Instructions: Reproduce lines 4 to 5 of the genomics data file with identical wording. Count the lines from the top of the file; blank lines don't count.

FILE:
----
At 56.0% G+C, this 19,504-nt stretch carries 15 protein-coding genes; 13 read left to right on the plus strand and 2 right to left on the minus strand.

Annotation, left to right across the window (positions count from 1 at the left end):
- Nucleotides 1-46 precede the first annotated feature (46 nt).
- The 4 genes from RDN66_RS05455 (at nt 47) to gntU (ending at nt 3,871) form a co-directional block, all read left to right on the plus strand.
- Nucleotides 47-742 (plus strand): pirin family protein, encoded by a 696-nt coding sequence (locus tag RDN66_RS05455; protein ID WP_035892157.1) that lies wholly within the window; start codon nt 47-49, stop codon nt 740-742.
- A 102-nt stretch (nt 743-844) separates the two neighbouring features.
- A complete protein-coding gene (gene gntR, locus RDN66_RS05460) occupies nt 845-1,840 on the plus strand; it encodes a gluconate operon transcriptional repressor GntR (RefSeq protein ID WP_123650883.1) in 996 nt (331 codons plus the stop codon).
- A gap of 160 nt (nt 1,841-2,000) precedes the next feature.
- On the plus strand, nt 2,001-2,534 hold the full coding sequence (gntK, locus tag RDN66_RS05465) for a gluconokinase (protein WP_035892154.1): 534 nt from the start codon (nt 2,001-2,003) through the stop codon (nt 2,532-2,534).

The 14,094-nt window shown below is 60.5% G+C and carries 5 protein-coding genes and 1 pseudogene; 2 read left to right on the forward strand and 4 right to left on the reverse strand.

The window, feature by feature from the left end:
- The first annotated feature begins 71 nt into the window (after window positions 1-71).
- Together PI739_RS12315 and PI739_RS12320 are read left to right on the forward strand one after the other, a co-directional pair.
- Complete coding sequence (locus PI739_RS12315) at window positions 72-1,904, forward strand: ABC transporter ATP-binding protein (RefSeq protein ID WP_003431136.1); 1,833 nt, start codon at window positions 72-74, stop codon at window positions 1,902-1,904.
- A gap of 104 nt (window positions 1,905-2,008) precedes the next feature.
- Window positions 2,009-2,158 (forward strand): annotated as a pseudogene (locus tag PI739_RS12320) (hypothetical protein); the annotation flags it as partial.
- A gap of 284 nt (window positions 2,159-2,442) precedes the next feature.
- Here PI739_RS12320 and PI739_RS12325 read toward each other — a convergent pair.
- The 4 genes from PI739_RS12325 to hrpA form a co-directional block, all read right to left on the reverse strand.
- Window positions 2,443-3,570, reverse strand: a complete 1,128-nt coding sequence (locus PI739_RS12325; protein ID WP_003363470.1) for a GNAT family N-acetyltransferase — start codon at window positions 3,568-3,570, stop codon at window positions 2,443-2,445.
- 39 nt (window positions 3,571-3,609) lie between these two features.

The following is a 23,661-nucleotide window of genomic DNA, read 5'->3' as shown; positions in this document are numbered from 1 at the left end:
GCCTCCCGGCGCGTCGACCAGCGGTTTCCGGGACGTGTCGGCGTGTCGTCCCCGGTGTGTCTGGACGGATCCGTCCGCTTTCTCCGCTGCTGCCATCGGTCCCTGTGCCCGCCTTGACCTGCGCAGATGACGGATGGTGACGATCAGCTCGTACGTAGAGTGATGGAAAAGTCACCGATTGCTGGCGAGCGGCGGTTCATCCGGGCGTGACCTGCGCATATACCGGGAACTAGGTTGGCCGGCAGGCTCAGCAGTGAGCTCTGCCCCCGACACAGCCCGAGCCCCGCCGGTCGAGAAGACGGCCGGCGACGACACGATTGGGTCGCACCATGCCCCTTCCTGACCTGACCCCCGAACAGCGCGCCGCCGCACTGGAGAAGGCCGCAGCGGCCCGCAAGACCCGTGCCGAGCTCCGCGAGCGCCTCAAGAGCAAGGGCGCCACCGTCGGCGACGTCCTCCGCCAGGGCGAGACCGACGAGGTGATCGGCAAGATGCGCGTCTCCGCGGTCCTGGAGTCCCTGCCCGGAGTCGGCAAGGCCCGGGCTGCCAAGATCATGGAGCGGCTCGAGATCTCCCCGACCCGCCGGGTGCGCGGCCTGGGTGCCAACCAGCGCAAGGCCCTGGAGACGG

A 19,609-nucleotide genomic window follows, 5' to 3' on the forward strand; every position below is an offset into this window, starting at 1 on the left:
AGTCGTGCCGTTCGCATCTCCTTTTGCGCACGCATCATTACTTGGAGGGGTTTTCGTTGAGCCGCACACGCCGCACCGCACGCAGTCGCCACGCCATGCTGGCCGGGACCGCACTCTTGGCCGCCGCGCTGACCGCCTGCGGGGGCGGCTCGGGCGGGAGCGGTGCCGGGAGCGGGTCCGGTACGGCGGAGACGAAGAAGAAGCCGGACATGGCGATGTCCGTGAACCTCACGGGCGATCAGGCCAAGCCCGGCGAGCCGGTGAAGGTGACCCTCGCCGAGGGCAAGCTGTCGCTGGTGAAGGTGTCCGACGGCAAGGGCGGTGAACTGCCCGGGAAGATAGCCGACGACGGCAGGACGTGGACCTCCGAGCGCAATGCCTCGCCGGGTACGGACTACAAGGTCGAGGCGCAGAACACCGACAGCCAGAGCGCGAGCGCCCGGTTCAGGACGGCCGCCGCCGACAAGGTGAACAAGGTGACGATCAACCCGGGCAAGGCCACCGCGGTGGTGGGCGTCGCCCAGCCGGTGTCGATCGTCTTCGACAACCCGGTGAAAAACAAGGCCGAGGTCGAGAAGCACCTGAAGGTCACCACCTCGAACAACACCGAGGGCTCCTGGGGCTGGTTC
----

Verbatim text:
- The 4 genes from RDN66_RS05455 (at nt 47) to gntU (ending at nt 3,871) form a co-directional block, all read left to right on the plus strand.
- Nucleotides 47-742 (plus strand): pirin family protein, encoded by a 696-nt coding sequence (locus tag RDN66_RS05455; protein ID WP_035892157.1) that lies wholly within the window; start codon nt 47-49, stop codon nt 740-742.